Patent Citations
Cited PatentFiling datePublication dateApplicantTitle
US5475694 *Jan 19, 1993Dec 12, 1995The University Of British ColumbiaFuzzy multiple signature compaction scheme for built-in self-testing of large scale digital integrated circuits
US5638381 *Jul 21, 1995Jun 10, 1997Motorola, Inc.Apparatus and method for deriving correspondence between storage elements of a first circuit model and storage elements of a second circuit model
US5652754 *Dec 27, 1995Jul 29, 1997Hughes ElectronicsTest equipment
US5663967 *Oct 19, 1995Sep 2, 1997Lsi Logic CorporationMethod of isolating a defect in an integrated circuit device
US5671237 *Oct 18, 1994Sep 23, 1997Cirrus Logic, Inc.Cyclical redundancy check method and apparatus
US5675588 *Sep 18, 1995Oct 7, 1997Fujitsu LimitedTesting apparatus for transmission system
US5745500 *Oct 22, 1996Apr 28, 1998The United States Of America As Represented By The Secretary Of The ArmyBuilt-in self testing for the identification of faulty integrated circuit chips in a multichip module
US5831988 *Jan 23, 1997Nov 3, 1998Unisys CorporationFault isolating to a block of ROM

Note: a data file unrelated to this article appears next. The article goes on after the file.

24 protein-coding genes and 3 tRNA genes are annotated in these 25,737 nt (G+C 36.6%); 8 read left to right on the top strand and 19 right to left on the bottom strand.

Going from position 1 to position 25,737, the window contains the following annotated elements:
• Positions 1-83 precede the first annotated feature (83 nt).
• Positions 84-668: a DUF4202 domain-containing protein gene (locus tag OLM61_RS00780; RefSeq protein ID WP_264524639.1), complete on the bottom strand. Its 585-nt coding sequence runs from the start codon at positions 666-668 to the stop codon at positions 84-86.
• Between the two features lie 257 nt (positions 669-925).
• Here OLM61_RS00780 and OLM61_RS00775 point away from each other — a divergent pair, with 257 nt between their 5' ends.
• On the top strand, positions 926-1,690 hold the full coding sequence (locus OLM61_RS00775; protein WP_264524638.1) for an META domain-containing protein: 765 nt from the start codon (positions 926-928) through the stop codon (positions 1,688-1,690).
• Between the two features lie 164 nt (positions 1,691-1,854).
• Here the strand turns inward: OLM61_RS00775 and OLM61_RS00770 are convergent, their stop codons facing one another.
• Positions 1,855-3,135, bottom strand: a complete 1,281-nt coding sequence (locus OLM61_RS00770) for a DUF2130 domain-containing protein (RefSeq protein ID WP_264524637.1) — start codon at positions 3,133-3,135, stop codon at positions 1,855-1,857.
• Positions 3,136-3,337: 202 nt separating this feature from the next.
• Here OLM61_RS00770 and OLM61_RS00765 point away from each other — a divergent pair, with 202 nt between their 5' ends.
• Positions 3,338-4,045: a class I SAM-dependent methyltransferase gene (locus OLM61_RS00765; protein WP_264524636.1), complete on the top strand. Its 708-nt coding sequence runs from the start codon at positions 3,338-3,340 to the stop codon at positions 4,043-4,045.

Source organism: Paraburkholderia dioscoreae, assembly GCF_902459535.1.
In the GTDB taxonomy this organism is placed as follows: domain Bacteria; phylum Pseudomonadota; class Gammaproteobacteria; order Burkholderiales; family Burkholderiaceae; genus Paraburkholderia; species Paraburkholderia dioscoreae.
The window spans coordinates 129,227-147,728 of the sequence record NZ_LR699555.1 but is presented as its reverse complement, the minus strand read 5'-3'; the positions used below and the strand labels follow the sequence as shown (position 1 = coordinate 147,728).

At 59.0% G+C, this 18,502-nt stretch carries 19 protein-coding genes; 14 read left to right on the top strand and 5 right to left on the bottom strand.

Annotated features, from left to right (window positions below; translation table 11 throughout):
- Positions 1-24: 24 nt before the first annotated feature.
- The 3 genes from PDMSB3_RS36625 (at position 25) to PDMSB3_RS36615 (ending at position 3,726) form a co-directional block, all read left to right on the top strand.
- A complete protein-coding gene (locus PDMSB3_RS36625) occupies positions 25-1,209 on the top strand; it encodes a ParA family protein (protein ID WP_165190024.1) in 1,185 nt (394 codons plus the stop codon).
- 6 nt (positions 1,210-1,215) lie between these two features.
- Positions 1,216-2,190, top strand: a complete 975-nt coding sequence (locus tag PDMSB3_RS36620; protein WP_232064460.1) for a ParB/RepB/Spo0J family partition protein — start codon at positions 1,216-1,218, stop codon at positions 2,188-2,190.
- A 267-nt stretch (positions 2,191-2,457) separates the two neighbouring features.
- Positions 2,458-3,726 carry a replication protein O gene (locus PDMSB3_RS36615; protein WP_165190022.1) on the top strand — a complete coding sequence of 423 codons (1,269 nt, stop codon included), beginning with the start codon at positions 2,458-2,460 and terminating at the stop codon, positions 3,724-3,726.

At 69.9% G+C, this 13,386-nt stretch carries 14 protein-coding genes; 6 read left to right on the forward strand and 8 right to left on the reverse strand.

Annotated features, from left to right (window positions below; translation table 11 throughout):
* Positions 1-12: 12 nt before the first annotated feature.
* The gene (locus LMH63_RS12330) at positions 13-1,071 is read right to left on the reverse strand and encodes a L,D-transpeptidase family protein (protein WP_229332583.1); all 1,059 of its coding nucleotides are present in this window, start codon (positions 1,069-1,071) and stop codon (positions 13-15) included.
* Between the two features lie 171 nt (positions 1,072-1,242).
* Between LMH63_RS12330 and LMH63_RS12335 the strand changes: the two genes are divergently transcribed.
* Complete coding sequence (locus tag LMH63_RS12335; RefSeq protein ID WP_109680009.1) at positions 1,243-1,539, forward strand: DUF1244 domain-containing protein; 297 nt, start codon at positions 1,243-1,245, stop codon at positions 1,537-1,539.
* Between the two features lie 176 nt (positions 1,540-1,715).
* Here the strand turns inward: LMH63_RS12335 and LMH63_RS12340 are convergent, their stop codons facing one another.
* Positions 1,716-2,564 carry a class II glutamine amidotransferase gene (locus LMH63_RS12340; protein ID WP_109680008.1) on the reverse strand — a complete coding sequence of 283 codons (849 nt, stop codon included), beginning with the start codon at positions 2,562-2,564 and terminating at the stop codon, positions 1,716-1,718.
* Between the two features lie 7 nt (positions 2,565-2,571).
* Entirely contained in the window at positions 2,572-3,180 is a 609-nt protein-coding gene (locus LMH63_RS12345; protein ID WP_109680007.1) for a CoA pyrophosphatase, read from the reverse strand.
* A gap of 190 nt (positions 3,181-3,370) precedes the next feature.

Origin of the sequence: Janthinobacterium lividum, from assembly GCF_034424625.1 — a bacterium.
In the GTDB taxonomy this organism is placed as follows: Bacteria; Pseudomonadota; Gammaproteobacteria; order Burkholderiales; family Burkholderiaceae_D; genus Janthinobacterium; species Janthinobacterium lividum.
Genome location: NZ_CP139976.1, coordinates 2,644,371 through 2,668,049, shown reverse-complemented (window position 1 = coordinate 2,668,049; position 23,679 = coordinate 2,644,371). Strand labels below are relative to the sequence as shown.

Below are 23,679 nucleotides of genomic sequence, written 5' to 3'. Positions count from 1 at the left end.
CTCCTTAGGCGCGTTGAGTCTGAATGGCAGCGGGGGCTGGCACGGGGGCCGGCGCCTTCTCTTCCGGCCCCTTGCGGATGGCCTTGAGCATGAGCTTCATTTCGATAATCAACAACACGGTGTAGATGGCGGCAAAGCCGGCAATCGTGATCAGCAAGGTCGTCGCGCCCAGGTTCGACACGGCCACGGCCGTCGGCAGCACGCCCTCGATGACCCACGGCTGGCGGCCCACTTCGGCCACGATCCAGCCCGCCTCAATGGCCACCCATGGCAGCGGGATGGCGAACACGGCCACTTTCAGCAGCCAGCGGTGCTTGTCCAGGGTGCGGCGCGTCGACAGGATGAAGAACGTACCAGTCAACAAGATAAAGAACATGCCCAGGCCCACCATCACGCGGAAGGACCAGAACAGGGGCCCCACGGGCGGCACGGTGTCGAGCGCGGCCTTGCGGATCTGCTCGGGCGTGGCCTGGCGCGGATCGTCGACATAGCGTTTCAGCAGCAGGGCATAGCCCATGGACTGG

Non-Patent Citations
Reference
1A. S. Tanenbaum, "Distributed Operating Systems", Prentice Hall, Chapter 3, 1995, pp. 120-127.
2 *A. S. Tanenbaum, Distributed Operating Systems , Prentice Hall , Chapter 3, 1995, pp. 120 127.
Referenced by
Citing PatentFiling datePublication dateApplicantTitle
US6633999 *Dec 30, 1999Oct 14, 2003Macronix International Co., Ltd.Integrated circuit with on-chip data checking resources
US6646461 *Apr 24, 2001Nov 11, 2003Mitsubishi Denki Kabushiki KaishaMethod and apparatus for testing semiconductor devices using improved testing sequence
US6675327 *Dec 13, 1999Jan 6, 2004Agere Systems Inc.Communications system including lower rate parallel electronics with skew compensation and associated methods
US6678842 *Dec 13, 1999Jan 13, 2004Agere Systems Inc.Communications system and associated deskewing methods